|Publication number||US4588056 A|
|Application number||US 06/600,836|
|Publication date||May 13, 1986|
|Filing date||Apr 16, 1984|
|Priority date||Apr 16, 1984|
|Publication number||06600836, 600836, US 4588056 A, US 4588056A, US-A-4588056, US4588056 A, US4588056A|
|Inventors||L. Harrison Bernbaum|
|Original Assignee||Bernbaum L Harrison|
|Export Citation||BiBTeX, EndNote, RefMan|
|Patent Citations (13), Referenced by (27), Classifications (5), Legal Events (3)|
|External Links: USPTO, USPTO Assignment, Espacenet|
This invention relates in general to articles of luggage and bags and, in particular, to an improved article of luggage or bag having a collapsible construction.
More specifically, but without restriction to the particular use which is shown and described, the invention relates to a collapsible article of luggage or bag in which a pair of pivotally mounted reinforcing panels permit the luggage to assume either a rigid or semi-rigid configuration or a collapsed space-saving shape.
A typical rigid or semi-rigid piece of luggage is bulky in size when shipped or stored in an empty condition. The fixed external dimensions of known constructions increase the volume occupied during shipment between and from the manufacturer or seller and further interfere with the convenient space-saving storage of the bag at home or elsewhere by the user. Attempts have been made in the past to provide a bag having a collapsible design when empty for economical shipment and convenient storage. Examples of prior art designs are disclosed in the patent to Zoland, U.S. Pat. No. 4,142,564; and Kertz, U.S. Pat. No. 726,941.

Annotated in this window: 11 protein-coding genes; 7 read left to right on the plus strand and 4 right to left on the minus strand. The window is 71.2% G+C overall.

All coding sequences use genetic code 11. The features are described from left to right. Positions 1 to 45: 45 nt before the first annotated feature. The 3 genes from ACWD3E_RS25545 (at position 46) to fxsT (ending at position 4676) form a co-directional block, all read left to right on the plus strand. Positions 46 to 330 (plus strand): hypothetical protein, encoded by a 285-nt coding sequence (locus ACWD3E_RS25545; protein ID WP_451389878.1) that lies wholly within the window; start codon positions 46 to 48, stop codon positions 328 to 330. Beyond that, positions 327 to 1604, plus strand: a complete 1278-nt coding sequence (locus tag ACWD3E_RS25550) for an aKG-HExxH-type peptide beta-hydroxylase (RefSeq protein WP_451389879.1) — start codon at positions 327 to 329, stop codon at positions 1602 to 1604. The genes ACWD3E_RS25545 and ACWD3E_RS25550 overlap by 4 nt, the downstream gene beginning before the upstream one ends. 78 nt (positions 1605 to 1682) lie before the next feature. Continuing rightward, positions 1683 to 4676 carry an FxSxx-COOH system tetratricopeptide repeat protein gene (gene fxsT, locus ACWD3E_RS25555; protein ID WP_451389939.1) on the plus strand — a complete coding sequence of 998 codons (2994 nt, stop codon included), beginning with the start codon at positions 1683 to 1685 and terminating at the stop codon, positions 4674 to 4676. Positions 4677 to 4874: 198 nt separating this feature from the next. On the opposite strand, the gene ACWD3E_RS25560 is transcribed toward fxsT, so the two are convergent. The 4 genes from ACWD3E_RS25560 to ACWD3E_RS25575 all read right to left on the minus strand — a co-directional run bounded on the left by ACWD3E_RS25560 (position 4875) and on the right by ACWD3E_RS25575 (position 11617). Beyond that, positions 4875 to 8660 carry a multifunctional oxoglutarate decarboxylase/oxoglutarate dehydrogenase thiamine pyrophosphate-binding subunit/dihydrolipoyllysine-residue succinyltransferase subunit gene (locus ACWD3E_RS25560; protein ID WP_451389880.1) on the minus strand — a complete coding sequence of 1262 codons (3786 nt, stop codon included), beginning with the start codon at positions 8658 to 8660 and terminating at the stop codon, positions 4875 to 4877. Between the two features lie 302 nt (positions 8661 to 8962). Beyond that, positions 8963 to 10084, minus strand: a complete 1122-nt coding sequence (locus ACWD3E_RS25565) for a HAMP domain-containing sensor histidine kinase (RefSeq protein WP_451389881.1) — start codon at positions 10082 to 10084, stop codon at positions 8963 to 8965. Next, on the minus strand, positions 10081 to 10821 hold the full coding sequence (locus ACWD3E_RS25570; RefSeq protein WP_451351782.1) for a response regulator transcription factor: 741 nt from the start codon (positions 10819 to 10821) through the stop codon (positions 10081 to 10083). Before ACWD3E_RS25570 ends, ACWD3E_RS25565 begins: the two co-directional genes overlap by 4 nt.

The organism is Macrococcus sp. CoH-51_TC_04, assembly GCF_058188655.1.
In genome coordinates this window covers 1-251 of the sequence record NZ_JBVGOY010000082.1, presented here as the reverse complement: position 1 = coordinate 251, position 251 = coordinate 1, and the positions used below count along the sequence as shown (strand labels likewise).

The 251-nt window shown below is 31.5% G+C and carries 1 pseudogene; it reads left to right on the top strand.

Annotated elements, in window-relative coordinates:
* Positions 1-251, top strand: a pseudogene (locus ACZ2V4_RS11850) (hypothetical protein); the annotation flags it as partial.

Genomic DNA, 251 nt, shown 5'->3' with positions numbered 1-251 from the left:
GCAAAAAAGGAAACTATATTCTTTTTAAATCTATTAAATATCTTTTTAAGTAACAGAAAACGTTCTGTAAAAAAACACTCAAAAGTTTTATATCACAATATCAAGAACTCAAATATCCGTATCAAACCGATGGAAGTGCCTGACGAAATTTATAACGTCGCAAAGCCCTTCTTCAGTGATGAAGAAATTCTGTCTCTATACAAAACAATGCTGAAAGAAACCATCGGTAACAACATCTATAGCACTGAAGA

Such known collapsible constructions are provided with a stiffening insert to create a structure of fixed dimensions. Past collapsible designs, such as shown in the Zoland and Kertz patents, however, suffer from several defects that rendered them unsatisfactory for widespread use. Prior bags of the knock-down type are either inconvenient to use or rely on impractical designs.
For example, in known techniques, the expansible bag insert is not suitably anchored in the erected bag. In an expanded form, it is desirable that the bag maintain that configuration without collapsing when carrying any articles during transport or handling. Because of the prior ineffectiveness of securing the expandable member(s) in such articles, accidental collapse is possible in transport and handling.
Known bags can further only be erected if it is nearly void of all articles. In some situations, however, a bag may need to be expanded from a collapsed form to a more rigid form when at least some items are present within the bag through oversight, dislodgement and the like. In addition, some known knock-down luggage is physically designed in a manner adversely affecting its ability to accommodate items within the bag because of interfering cross structure and the like.
It is therefore an object of the present invention to provide an improved collapsible bag with expandable members.
Another object of the present invention is to firmly anchor the expanding panels to maintain an erect configuration.